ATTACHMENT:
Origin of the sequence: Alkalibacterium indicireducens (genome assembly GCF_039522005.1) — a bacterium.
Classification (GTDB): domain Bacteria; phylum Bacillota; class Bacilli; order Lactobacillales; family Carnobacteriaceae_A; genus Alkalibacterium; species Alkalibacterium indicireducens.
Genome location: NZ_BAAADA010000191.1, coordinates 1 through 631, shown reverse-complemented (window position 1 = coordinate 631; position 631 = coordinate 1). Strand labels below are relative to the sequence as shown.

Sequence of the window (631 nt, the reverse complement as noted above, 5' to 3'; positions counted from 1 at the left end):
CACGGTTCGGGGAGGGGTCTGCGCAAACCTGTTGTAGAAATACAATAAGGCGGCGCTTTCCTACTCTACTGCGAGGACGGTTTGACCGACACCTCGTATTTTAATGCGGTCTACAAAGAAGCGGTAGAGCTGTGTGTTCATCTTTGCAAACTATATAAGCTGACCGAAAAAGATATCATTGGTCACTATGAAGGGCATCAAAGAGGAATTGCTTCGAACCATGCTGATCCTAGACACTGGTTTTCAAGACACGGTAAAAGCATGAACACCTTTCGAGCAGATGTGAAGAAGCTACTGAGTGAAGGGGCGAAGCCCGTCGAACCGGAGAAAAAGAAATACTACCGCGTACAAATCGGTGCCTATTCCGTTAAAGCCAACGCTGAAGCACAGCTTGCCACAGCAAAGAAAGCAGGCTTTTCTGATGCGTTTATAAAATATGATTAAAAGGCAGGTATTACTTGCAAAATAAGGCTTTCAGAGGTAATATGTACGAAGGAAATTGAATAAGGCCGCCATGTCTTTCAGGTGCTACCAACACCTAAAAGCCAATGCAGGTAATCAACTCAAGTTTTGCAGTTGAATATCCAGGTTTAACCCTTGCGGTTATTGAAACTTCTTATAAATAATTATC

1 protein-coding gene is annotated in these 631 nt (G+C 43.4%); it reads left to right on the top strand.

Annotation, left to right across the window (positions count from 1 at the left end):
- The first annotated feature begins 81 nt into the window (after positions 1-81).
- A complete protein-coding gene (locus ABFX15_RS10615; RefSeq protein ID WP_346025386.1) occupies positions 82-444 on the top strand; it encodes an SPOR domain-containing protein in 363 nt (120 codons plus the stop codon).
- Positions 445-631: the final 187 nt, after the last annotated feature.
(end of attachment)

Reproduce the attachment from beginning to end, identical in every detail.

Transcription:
Origin of the sequence: Alkalibacterium indicireducens (genome assembly GCF_039522005.1) — a bacterium.
Classification (GTDB): domain Bacteria; phylum Bacillota; class Bacilli; order Lactobacillales; family Carnobacteriaceae_A; genus Alkalibacterium; species Alkalibacterium indicireducens.
Genome location: NZ_BAAADA010000191.1, coordinates 1 through 631, shown reverse-complemented (window position 1 = coordinate 631; position 631 = coordinate 1). Strand labels below are relative to the sequence as shown.

Sequence of the window (631 nt, the reverse complement as noted above, 5' to 3'; positions counted from 1 at the left end):
CACGGTTCGGGGAGGGGTCTGCGCAAACCTGTTGTAGAAATACAATAAGGCGGCGCTTTCCTACTCTACTGCGAGGACGGTTTGACCGACACCTCGTATTTTAATGCGGTCTACAAAGAAGCGGTAGAGCTGTGTGTTCATCTTTGCAAACTATATAAGCTGACCGAAAAAGATATCATTGGTCACTATGAAGGGCATCAAAGAGGAATTGCTTCGAACCATGCTGATCCTAGACACTGGTTTTCAAGACACGGTAAAAGCATGAACACCTTTCGAGCAGATGTGAAGAAGCTACTGAGTGAAGGGGCGAAGCCCGTCGAACCGGAGAAAAAGAAATACTACCGCGTACAAATCGGTGCCTATTCCGTTAAAGCCAACGCTGAAGCACAGCTTGCCACAGCAAAGAAAGCAGGCTTTTCTGATGCGTTTATAAAATATGATTAAAAGGCAGGTATTACTTGCAAAATAAGGCTTTCAGAGGTAATATGTACGAAGGAAATTGAATAAGGCCGCCATGTCTTTCAGGTGCTACCAACACCTAAAAGCCAATGCAGGTAATCAACTCAAGTTTTGCAGTTGAATATCCAGGTTTAACCCTTGCGGTTATTGAAACTTCTTATAAATAATTATC

1 protein-coding gene is annotated in these 631 nt (G+C 43.4%); it reads left to right on the top strand.

Annotation, left to right across the window (positions count from 1 at the left end):
- The first annotated feature begins 81 nt into the window (after positions 1-81).
- A complete protein-coding gene (locus ABFX15_RS10615; RefSeq protein ID WP_346025386.1) occupies positions 82-444 on the top strand; it encodes an SPOR domain-containing protein in 363 nt (120 codons plus the stop codon).
- Positions 445-631: the final 187 nt, after the last annotated feature.